Ashley Scott Meyers: Yeah, yeah for sure. I just want touch on one thing you just said. You said getting a good lawyer. Let’s talk about that for a minute. Now, is getting a good lawyer mean finding someone who’s willing to work for back end I mean, on a script and a budget of $25,000 you’re not going to find a $300 an hour you’re going to need a lawyer who’s basically willing to take some back end payment.

Jarret Tarnol: Barrio Tales was a different circumstance that just we didn’t have the attorney we have now. We’re lucky enough for our sales agent who turned out to become a good friend was an attorney as well so, he handled that. We the stuff that we have now we have a lawyer that represents us like an agency would. One of the bigger law firms that we kind of again got introduced to through our work you know, he had seen April Apocalypse in an early cut he really dug and he said hey you know, he’s a younger at a big firm he said, “I believe in you guys I want to represent you.” and you know, I think it tough it’s not easy to necessarily get a lawyer that is going to jump on that early and really do a ton of work for not a lot of money at that point. So, it’s hard it’s like anything else I mean, nothings easy, it’s not easy to find an agent, it’s not easy to find a lawyer, it’s not easy to find a manager but I think and if you can’t find someone’s that’s going to represent you on a percentage basis you got to save some money in your budget, or you’re just going to get no. These contracts when you first get them this distribution contracts are so constricting and just are basically mad if someone’s dumb enough to sign it the distributor rules your life and they’re long negotiations to get into a point where it’s fair. So, I think it’s something that you need to budget for if you can’t, if you don’t have the attorney that represents you.

Ashley Scott Meyer: Okay, okay Solid advice. So, let’s talk about what’s next for you guys. What are you guys working on now and what do you see sort of in the future?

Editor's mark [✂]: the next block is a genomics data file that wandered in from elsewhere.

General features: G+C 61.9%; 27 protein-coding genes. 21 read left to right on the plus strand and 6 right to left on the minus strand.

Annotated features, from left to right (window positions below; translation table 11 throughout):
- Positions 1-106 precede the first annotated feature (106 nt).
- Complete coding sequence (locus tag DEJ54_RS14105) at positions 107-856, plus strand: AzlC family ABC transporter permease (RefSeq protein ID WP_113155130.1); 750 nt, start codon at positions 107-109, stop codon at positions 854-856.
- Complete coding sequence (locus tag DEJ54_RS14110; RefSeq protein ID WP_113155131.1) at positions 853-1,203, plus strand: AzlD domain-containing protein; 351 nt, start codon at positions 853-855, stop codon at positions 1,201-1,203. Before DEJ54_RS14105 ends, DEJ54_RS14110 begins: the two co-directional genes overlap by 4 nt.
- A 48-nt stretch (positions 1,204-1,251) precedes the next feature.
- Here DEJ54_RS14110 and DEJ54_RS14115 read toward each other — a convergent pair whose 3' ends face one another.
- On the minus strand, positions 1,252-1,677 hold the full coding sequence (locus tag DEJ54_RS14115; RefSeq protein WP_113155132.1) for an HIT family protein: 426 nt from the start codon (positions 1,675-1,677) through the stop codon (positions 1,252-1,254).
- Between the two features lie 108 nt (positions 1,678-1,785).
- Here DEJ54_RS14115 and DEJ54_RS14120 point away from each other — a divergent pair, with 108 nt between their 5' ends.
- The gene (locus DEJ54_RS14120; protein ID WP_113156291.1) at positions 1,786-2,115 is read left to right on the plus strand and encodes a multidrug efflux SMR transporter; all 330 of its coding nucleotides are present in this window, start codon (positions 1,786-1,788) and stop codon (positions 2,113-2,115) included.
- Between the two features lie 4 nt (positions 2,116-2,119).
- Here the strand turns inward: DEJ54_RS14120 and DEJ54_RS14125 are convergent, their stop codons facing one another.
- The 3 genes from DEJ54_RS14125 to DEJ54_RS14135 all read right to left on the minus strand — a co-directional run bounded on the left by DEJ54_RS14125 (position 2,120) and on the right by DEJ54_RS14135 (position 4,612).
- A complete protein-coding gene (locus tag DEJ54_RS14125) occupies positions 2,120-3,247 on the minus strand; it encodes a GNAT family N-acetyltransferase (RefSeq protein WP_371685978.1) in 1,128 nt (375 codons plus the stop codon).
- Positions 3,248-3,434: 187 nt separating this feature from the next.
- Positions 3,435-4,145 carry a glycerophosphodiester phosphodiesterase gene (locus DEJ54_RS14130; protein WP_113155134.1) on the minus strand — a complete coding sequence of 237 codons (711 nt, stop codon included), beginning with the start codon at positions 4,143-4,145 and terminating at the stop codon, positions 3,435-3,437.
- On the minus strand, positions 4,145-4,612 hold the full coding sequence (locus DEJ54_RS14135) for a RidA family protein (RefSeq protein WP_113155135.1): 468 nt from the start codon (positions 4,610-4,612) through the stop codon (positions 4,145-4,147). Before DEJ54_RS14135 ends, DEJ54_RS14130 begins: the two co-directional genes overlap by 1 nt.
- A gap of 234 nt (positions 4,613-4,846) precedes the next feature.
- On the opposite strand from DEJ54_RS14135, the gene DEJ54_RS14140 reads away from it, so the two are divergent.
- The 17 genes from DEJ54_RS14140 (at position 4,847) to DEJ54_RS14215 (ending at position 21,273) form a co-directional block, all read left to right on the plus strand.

Brent Tarnol: I’m working on a musical comedy that’s untitled right now and I can’t really say much about it at the moment because we’re negotiating some stuff.

Ashley Scott Meyers: Are you a musician as well?

Brent Tarnol: I’m not, I’m not. I like music a lot. We both like music and you know, I wanted to tell a story that is similar to mine but you know, I think the struggling writer thing is been overdone so, I was like you know, why not be a rockstar in this one.

Jarret Tarnol: It’s an option property at this point and we’ve teamed up and the producers that did it are music guys big time music guys so, they are the ones that are kind of going to be writing music and doing a lot of that stuff and this is our first movie where you know, the budget is going to be much higher and we have the financing opportunities are there. It’s something we hope so shoot in the next you know, six to eight months but it kind of again its every single time our budgets have grown a little bit and we’ve proven what we can do and for us everybody has different paths. For us we’re true believers we on just going out and doing something especially nowadays you can rent a 5D, or a 7D, even an iPhone for$30 you know, $30 a day and you can go out and shoot something. The truth is if you’re good enough of telling a story, you’re good enough at being able to get point across you have a chance. It’s a tough business as a screenwriter it’s not a business that you know, if you don’t love it and you don’t want to get, you don’t like being on set, you don’t like getting your hands dirty it’s not for you.

Brent Tarnol: Go do anything else.

Jarret Tarnol: Literally go do anything else because you’ll have an easier time doing that.